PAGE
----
Restored WWI Memorial Reopened in D.C.

Story from The Washington Post, November 11, 2011:

The World War I D.C. War Memorial, which one official said had become a “lonely orphan” on the Washington Mall, is open again after a restoration project.

The columned, 47-foot-tall domed structure just west of the World War II Memorial, was reopened Thursday, The Washington Post reported.

Officials apparently wanted the memorial open in time for Veterans Day (Friday).

The D.C. Memorial honors the 20,000 Washington residents who served in World War I, including 499 who died in the war.

The $3.6 million restoration was ordered after the memorial fell under extreme disrepair, officials said. Its marble cracked and became discolored and its landscape was overgrown with shrubs and trees.

“For too many years it was a lonely orphan on this part of the Mall,” Edwin L. Fountain, vice president of the World War I Memorial Foundation, told an audience at a reopening ceremony. “It was a forgotten memorial to a forgotten war.”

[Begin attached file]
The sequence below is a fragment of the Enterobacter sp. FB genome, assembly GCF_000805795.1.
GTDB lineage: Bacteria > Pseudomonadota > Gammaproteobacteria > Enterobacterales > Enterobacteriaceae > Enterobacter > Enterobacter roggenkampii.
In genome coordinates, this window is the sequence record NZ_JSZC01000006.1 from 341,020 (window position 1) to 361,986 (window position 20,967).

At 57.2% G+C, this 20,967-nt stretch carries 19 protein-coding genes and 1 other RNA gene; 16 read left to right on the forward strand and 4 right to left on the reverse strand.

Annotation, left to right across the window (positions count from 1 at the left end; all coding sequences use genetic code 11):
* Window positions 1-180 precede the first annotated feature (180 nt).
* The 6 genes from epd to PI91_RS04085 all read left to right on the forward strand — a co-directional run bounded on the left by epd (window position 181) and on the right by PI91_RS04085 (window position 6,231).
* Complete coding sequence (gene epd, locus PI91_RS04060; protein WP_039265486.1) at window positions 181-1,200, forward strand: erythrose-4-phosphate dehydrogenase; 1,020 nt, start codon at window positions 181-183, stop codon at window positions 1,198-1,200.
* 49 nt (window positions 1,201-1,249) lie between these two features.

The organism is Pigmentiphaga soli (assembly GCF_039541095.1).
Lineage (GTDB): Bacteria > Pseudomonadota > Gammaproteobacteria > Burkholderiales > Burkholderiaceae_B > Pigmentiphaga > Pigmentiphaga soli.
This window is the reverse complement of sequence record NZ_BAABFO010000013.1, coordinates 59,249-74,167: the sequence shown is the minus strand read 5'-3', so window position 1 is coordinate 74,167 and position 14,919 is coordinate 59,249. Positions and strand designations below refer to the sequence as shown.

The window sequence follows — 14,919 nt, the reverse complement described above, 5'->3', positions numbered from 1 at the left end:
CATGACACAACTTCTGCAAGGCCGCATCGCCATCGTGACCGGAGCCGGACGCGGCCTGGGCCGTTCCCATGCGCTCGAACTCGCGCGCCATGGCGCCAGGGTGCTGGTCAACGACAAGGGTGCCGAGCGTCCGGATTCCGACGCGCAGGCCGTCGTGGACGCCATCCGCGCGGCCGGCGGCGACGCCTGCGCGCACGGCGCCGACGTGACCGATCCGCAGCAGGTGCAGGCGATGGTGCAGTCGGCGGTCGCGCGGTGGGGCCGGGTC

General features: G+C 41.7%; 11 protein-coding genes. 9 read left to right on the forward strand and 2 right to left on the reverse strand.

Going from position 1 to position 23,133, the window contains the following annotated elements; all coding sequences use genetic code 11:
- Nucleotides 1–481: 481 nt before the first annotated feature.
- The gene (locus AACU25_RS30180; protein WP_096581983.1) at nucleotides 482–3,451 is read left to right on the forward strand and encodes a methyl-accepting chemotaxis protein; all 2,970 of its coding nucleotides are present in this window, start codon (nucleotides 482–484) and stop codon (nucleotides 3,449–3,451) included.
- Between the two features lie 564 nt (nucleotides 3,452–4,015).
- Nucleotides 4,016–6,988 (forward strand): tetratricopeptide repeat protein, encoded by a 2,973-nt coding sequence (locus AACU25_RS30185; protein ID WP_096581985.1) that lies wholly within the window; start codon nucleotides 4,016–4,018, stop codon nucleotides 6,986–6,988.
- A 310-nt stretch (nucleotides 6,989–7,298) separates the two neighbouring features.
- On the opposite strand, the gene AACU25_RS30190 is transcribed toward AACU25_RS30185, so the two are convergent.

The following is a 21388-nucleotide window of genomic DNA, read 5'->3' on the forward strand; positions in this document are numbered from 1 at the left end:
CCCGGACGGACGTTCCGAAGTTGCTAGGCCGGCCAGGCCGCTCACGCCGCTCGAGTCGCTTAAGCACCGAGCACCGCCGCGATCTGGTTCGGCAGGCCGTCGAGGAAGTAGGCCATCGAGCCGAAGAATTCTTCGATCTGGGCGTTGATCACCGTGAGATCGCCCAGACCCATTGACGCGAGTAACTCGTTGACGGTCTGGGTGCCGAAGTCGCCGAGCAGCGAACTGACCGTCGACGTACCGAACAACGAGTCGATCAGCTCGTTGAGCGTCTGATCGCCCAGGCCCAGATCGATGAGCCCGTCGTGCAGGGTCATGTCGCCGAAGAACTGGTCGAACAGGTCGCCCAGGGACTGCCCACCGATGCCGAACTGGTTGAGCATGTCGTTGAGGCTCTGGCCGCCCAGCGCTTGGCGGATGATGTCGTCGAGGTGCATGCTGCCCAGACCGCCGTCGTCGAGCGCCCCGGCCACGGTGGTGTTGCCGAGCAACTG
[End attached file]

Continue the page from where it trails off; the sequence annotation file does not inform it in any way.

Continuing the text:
During its restoration, the memorial’s stone was cleaned and damage fixed. The landscape was cleaned up and fieldstone walkways were restored.

“Look at the landscape and how open it feels, how shiny and bright it looks,” said Caroline L. Cunningham, president of the Trust for the National Mall, which made money for the restoration available.

“It’s absolutely wonderful,” said National Mall and Memorial Parks Superintendent Bob Vogel.

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